I receive calls asking about training classes from owners with dogs of all ages. Some even call before they bring their new puppy home. So, when is the right time, what do they need to learn and how do you find a good class?
It is never too soon to start teaching your puppy life skills. Many training courses start puppies as early as 8 weeks of age and this has been shown through research at the University of Lincoln in the UK, to be very beneficial. Balancing the risks between socialisation and vaccination are important and this leaflet from Meriel explains in more detail.
Most owners focus very much on teaching their new puppies to ‘sit’ and give a paw, whilst this provides a good bonding experience and some mental stimulation, there are more important things to teach your new puppy. These include being home alone, getting used to being handled and groomed, and many other things that will help them to live in our world without become worried or fearful. Learning to manage frustration is another key life skill – you can’t always have what you want when you want it.
Some recommended books are:
Finding a good class can be tricky for a novice owner. Knowing what constitutes a good one can be difficult to determine. Here are some useful tips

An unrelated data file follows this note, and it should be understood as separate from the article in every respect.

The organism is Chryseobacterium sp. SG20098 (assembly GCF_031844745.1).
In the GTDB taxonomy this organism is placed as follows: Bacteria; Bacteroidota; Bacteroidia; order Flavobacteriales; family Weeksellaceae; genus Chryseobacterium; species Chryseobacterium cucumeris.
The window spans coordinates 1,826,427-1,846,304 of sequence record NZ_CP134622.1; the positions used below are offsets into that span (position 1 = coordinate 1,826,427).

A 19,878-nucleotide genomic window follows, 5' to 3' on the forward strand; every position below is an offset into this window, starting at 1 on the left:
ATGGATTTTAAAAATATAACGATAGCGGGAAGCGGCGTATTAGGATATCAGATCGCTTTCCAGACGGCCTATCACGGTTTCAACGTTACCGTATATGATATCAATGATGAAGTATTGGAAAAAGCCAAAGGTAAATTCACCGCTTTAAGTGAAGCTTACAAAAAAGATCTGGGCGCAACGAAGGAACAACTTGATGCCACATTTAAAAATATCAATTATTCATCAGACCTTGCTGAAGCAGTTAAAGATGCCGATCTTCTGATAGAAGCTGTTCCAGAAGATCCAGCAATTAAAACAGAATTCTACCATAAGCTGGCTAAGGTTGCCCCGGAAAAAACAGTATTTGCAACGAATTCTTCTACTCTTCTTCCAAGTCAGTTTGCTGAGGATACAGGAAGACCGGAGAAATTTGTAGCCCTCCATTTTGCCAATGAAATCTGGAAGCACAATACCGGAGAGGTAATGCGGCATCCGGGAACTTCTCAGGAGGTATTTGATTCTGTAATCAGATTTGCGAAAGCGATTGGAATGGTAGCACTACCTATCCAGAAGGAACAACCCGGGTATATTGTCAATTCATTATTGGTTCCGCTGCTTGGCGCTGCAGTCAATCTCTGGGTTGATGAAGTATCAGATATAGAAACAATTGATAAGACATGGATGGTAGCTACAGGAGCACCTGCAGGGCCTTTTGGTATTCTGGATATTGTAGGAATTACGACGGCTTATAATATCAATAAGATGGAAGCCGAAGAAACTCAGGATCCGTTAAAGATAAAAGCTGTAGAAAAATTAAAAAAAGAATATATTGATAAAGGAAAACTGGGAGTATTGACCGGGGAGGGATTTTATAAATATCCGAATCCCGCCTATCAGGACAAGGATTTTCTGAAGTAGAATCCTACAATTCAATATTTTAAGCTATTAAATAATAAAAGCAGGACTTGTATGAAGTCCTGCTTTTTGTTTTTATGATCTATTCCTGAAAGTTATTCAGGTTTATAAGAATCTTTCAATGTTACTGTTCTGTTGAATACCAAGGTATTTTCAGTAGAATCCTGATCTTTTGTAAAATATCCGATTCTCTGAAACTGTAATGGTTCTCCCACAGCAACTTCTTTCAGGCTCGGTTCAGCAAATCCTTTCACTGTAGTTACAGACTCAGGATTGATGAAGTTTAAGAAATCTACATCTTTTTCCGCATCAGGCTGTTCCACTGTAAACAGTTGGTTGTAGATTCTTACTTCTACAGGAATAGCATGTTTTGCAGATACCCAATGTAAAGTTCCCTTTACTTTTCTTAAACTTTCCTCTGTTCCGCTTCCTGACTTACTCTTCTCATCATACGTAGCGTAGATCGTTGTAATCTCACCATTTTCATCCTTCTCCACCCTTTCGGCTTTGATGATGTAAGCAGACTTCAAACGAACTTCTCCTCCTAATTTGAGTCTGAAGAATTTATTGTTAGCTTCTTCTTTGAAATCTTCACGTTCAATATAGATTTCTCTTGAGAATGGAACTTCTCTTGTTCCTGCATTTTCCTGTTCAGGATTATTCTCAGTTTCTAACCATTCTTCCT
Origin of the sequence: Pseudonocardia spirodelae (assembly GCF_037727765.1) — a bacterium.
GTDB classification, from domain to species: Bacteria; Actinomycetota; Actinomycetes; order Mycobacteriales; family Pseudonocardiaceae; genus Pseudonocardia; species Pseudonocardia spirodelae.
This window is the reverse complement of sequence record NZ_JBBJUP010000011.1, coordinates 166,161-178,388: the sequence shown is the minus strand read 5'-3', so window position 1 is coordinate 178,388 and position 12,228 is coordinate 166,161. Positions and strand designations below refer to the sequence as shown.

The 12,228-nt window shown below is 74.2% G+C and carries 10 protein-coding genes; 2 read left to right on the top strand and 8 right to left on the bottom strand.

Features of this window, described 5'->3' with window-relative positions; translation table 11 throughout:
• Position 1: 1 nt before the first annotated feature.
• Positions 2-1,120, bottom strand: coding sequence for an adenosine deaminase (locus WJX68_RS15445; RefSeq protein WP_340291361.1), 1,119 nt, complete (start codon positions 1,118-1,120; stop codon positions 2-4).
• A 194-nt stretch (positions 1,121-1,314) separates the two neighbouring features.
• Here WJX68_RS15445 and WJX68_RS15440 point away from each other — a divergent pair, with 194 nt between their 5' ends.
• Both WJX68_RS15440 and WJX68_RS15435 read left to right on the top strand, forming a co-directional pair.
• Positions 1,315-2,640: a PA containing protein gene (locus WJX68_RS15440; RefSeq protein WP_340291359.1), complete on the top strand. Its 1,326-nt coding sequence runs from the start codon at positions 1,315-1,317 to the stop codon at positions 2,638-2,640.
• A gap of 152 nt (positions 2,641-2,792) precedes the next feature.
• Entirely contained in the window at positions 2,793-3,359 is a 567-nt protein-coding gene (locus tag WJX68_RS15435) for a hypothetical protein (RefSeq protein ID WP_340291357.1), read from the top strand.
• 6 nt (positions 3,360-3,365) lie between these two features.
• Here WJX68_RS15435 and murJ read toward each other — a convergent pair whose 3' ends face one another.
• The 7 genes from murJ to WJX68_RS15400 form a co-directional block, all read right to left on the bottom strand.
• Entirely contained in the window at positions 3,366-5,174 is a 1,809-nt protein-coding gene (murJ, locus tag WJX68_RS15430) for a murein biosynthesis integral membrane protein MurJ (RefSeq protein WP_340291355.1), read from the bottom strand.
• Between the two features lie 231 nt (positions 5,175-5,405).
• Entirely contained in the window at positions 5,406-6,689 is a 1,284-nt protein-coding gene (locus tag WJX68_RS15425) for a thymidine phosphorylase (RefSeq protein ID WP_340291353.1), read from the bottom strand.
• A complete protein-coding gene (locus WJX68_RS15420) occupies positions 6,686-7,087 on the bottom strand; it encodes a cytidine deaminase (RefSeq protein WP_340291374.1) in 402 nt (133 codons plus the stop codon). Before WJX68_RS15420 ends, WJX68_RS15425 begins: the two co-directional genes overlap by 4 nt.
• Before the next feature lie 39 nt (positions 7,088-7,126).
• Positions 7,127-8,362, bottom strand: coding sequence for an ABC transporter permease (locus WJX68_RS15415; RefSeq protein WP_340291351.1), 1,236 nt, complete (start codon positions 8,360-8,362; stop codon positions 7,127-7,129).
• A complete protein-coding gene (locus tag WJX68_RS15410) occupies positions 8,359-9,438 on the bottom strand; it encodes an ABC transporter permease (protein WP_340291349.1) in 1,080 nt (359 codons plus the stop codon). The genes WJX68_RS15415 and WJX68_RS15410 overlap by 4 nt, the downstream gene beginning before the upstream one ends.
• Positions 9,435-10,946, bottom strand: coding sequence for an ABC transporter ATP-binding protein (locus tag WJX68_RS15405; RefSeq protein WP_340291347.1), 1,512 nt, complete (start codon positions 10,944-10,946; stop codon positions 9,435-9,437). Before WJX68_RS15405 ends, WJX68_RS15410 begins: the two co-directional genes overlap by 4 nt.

Places to look for classes where you are assured of kind, effective, science-based training are: Karen Pryor Academy (KPA), Association of Pet Dog Trainers (APDT), Victoria Stillwell Academy (VSA), Institute of Modern Dog Trainers (IMDT)
Contact them as soon as your new puppy arrival date is confirmed. Courses fill quickly.
Don’t choose a class because it is either the cheapest or closest to your home. You have you puppy for life and getting them off to a good start is crucial.
Visit a class and watch one in action. Not every trainer’s style suits every person – you need to find a class that you are comfortable with.
Ensure that the class does not have too many puppies in. 4 is a good number if there is one trainer and up to 8 with 2 trainers.
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